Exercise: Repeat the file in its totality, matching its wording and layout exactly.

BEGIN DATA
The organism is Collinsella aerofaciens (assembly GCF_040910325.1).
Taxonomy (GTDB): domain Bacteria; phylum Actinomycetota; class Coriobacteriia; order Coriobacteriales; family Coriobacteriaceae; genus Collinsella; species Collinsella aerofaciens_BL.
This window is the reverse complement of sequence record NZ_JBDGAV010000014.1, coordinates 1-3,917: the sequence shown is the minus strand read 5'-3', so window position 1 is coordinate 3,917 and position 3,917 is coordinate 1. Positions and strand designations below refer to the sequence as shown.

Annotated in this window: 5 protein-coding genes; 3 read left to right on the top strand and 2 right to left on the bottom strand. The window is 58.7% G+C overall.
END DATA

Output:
The organism is Collinsella aerofaciens (assembly GCF_040910325.1).
Taxonomy (GTDB): domain Bacteria; phylum Actinomycetota; class Coriobacteriia; order Coriobacteriales; family Coriobacteriaceae; genus Collinsella; species Collinsella aerofaciens_BL.
This window is the reverse complement of sequence record NZ_JBDGAV010000014.1, coordinates 1-3,917: the sequence shown is the minus strand read 5'-3', so window position 1 is coordinate 3,917 and position 3,917 is coordinate 1. Positions and strand designations below refer to the sequence as shown.

Annotated in this window: 5 protein-coding genes; 3 read left to right on the top strand and 2 right to left on the bottom strand. The window is 58.7% G+C overall.